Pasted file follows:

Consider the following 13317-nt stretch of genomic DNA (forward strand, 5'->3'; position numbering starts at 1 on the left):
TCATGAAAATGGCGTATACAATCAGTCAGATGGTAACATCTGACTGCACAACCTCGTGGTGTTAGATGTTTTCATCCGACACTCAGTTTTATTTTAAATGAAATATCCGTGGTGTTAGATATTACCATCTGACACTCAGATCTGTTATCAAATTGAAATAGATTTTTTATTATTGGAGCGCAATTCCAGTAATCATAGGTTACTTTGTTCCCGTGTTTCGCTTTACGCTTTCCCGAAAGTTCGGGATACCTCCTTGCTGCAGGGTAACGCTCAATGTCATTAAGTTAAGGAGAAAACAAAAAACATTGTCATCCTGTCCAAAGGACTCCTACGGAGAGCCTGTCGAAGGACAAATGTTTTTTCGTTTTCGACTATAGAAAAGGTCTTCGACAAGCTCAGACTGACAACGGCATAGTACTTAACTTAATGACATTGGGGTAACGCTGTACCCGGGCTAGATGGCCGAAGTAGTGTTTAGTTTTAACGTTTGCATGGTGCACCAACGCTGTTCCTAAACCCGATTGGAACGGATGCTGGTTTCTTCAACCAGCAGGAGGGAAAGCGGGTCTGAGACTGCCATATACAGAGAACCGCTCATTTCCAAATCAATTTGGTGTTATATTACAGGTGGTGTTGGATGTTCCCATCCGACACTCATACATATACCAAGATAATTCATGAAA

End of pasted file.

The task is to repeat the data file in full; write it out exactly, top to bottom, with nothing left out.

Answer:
Consider the following 13317-nt stretch of genomic DNA (forward strand, 5'->3'; position numbering starts at 1 on the left):
TCATGAAAATGGCGTATACAATCAGTCAGATGGTAACATCTGACTGCACAACCTCGTGGTGTTAGATGTTTTCATCCGACACTCAGTTTTATTTTAAATGAAATATCCGTGGTGTTAGATATTACCATCTGACACTCAGATCTGTTATCAAATTGAAATAGATTTTTTATTATTGGAGCGCAATTCCAGTAATCATAGGTTACTTTGTTCCCGTGTTTCGCTTTACGCTTTCCCGAAAGTTCGGGATACCTCCTTGCTGCAGGGTAACGCTCAATGTCATTAAGTTAAGGAGAAAACAAAAAACATTGTCATCCTGTCCAAAGGACTCCTACGGAGAGCCTGTCGAAGGACAAATGTTTTTTCGTTTTCGACTATAGAAAAGGTCTTCGACAAGCTCAGACTGACAACGGCATAGTACTTAACTTAATGACATTGGGGTAACGCTGTACCCGGGCTAGATGGCCGAAGTAGTGTTTAGTTTTAACGTTTGCATGGTGCACCAACGCTGTTCCTAAACCCGATTGGAACGGATGCTGGTTTCTTCAACCAGCAGGAGGGAAAGCGGGTCTGAGACTGCCATATACAGAGAACCGCTCATTTCCAAATCAATTTGGTGTTATATTACAGGTGGTGTTGGATGTTCCCATCCGACACTCATACATATACCAAGATAATTCATGAAA